Thailand’s Newly elected Prime Minister Srettha Thavisin has said he will try to entice investment from some of the world’s largest corporations during his travel to the United States for the UN General Assembly next week.
Prime Minister Srettha stated that he intends to negotiate investing with the CEOs or deputy CEOs of Google, Microsoft, and Tesla. According to him, the discussions would centre on Thailand’s competitiveness, investment prospects, and legal issues.
He believes that investment from such significant firms will boost Thailand’s industry and create more jobs.
The United Nations General Assembly will meet this year from September 18 to September 24 at the United Nations Headquarters in New York City.
Mr Srettha will lead the Thai delegation and participate in a variety of activities, including UN meetings, meetings with private sector organisations such as the US Chamber of Commerce and the US-Asean Business Council, meetings with key US business leaders, and engagements with Thai communities and businesses in the US.
He will also make a national statement during the General Assembly’s general discussion and attend the Sustainable Development Goals (SDG) Summit, as achieving the 17 SDGs is one of the country’s top goals. In addition, the Prime Minister will attend the Climate Action Summit.
Among his other engagements are high-level bilateral discussions and a meeting with UN Secretary General António Guterres.
Foreign Minister Parnpree Bahiddha-Nukara, who is also the Deputy Prime Minister, will accompany Mr Srettha.
Mr. Parnpree stated during a media reception at the Ministry of Foreign Affairs on Thursday that the new foreign policy direction would focus on three areas: security, the economy, and technology in order to address current global concerns.
He stated that he intends to use public diplomacy to involve Thais so that foreign policy under this government can be used to benefit the general populace’s livelihoods.
When he returns to Thailand from the United States, he plans to visit residents in Prachin Buri province, where security along the border with Cambodia is a worry. He plans to discuss how trade and immigration issues affect people and seek answers, he says.
“I believe that under the prime minister’s administration, we will be able to restore Thailand’s role on the international stage,” he stated.
Thailand’s economic growth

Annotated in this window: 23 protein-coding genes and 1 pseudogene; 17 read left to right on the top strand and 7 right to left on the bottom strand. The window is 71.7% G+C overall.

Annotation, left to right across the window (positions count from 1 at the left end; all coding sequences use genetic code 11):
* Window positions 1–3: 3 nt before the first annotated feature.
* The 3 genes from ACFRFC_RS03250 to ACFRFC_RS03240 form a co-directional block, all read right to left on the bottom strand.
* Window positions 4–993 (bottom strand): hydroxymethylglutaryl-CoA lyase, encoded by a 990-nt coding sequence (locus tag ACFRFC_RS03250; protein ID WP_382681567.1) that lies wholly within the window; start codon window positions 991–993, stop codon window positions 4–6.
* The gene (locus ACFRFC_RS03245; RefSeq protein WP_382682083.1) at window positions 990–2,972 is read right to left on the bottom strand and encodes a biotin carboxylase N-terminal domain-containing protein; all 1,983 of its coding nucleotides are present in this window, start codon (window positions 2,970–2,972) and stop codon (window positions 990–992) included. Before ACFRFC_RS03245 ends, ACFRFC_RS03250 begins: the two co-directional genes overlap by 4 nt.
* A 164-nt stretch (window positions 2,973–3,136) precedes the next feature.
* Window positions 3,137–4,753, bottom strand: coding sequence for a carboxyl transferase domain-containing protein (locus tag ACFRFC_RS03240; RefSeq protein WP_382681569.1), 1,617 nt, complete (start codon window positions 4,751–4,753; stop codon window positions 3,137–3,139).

Now Thailand’s new government, led by Prime Minister Srettha Thavisin of the Pheu Thai Party, is officially in place, Thai business leaders are hoping for a quick economic rebound.
In a recent interview with Thai PBS, Chairman of the Thai Chamber of Commerce Sanan Angubolkul stated that tourism is critical to the Thai economy. He asked the government to ease visa requirements for tourists, particularly those from China, who now face a lengthy visa application process.
“The new government must encourage more tourists to visit Thailand.” We have established a target of 28 to 30 million tourists this year, including 5 million from China. Only 1.8 million Chinese visitors have arrived so far.
Because the existing approach is inconvenient for Chinese tourists and takes too long, the incoming government should make it easier to obtain electronic visas. Another difficulty is that there aren’t enough aircraft for Chinese tourists to arrive,” he explained.
Beyond visa issues, he claims that misconceptions and misinformation regarding safety in Thailand have deterred potential visitors.
Some Chinese people’s social media posts on the popular video-sharing app TikTok portray Thailand as a dangerous location. The videos depict a variety of illicit operations, including online fraud and human trafficking aimed at Chinese tourists.
Sanan stressed that the incoming government should reassure tourists about their safety in Thailand and take steps to combat misconceptions about the country on social media.
The Thai economy expanded 1.8% in the April to June quarter from a year earlier, according to data released by the National Economic and Social Development Council.
Thailand’s gross domestic product grew at a slower pace than the 2.6% expansion in January to March and fell short of the median forecast for 3.1% growth in the second quarter in a Reuters poll of economists.
“The economy was mainly driven by the acceleration of private consumption despite the slowdown of private investment and export of services,” the NESDC said in a statement. Private consumption rose 7.8% in the April to June quarter, up from 5.8% in the previous quarter.
However, exports, which account for around 60% of the GDP, continued to suffer from weak global demand, particularly from China, Thailand’s biggest trading partner. Exports of goods contracted 5.7% in the April to June quarter, extending a 6.4% fall in the previous quarter due to anemic global demand.